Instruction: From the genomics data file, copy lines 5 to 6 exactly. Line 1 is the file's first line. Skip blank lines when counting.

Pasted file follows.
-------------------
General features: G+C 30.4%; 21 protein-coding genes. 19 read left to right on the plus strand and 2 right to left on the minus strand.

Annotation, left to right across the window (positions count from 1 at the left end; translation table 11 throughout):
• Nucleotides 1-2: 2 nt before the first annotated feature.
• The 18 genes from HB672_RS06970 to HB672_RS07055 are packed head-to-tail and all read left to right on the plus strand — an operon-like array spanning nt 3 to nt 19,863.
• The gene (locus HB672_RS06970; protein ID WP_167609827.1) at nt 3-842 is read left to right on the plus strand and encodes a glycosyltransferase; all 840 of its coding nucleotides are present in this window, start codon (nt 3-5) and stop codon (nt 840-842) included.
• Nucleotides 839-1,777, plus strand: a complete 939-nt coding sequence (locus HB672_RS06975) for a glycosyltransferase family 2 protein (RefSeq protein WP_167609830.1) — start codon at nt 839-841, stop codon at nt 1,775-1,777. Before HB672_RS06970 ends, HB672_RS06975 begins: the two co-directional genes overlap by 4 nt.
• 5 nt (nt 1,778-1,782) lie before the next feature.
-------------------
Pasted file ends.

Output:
• The gene (locus HB672_RS06970; protein ID WP_167609827.1) at nt 3-842 is read left to right on the plus strand and encodes a glycosyltransferase; all 840 of its coding nucleotides are present in this window, start codon (nt 3-5) and stop codon (nt 840-842) included.
• Nucleotides 839-1,777, plus strand: a complete 939-nt coding sequence (locus HB672_RS06975) for a glycosyltransferase family 2 protein (RefSeq protein WP_167609830.1) — start codon at nt 839-841, stop codon at nt 1,775-1,777. Before HB672_RS06970 ends, HB672_RS06975 begins: the two co-directional genes overlap by 4 nt.